The last five winners of the Sonoma race were: Kurt Busch (2011), Jimmie Johnson (2010), Kasey Kahne (2009), Kyle Busch (2008) and Juan Pablo Montoya (2007).
Marcos Ambrose, who will start today’s race from the pole, was not a happy guy when the 2010 race ended at Sonoma. Apparently headed toward victory, he shut his car down to save gas during a late caution.
The car balked when it came time to refire the engine, a couple of cars passed him as he slowed, and Ambrose became a bit of a tragic figure.
The Australian native was asked this weekend if he thinks Sonoma owes him anything.
“No, no it doesn’t,” he said. “I beat myself up here in 2010. It was nothing to do with the car or the track, it was me. I have got to make amends for that if I can and with experience comes knowledge and I know what not to do on the last restart and we will go from there. I am excited to be given the opportunity to drive for RPM and be the Stanley driver this weekend. We have as good a chance as anyone to win the race and that is all you can ask.”
Jeff Gordon was the last to win Sonoma from the pole. He did it in 2004.
Fewer and few road-racing ringers are put into Cup cars these days. Kasey Kahne was asked why that is.
“I think the Cup guys just got to where they are just really good on road courses for one,” Kahne, a former winner at Sonoma, said. “Also, really understand the cars. To me once the car turned to the car basically that we are running now that we have had for, I don’t know, five years now or four years, whatever it has been.
“I just feel like there is a feeling in that car that you can get on an oval and carry some of that stuff to these types of tracks. So our Tony Stewart’s and Jeff Gordon’s and there is plenty more, Jimmie Johnson, Kurt Busch those guys have really stepped up on this type of a track. They just make it hard for any road course guy or anybody who wants to come in just to straight up beat them those guys are good.”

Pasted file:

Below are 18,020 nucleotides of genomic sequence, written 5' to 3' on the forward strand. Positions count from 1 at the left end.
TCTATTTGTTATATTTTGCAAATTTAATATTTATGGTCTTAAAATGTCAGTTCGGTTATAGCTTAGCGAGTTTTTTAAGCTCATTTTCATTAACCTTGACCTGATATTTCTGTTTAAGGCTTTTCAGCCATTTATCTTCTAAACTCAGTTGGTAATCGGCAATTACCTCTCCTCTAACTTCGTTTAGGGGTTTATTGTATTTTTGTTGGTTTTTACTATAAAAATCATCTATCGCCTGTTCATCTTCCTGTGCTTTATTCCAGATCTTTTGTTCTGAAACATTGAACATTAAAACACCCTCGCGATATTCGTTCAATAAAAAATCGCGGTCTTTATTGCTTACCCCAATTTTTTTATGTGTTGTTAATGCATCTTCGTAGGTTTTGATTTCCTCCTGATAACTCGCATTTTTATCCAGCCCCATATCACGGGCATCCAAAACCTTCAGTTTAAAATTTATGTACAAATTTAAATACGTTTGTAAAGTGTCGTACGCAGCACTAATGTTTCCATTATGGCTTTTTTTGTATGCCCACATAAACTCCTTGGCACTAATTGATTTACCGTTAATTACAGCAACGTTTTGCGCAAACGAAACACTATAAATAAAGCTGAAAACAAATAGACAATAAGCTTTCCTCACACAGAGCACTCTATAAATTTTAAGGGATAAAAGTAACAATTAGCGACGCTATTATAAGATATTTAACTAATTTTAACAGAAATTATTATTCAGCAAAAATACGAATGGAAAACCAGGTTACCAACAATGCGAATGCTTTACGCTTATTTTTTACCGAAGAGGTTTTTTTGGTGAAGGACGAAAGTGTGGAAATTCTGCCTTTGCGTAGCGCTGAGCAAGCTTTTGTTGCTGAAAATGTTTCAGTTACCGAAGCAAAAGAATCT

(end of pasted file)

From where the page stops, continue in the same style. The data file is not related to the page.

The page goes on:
Boris and Biffle Show re-run?
The last time the Cup cars took to a road course, Greg Biffle ended up taking a post-race swing at ringer Boris Said. And Said ended up calling Biffle some nasty names and issuing some explicit threats.
Biffle blamed Said for a late-race wreck. After the post-race swinging and pushing and yelling subsided, Said told reporters that Biffle needed “a whooping” and that Said was the man for the job.
Biffle was asked about the incident at Sonoma. He was asked if the two drivers had straightened things out.
“No. We talked on the phone and it is what it is,” Biffle said. “It is different when you come out and run one or two races a season then when you are running for the points. It is different. You have different goals in mind. If I was in his shoes a 15th place finish doesn’t matter. It is not even on the radar. They are just different goals.”
The Cup series heads to Kentucky Speedway for the Quaker State 400. The winner of last year’s race was Kyle Busch. The loser was the track’s reputation as huge traffic problems sparked major anger. Changes have been made that, track promoters say, will eliminate a replay.
– Jim Pedley can be reached at email@example.comNo Comment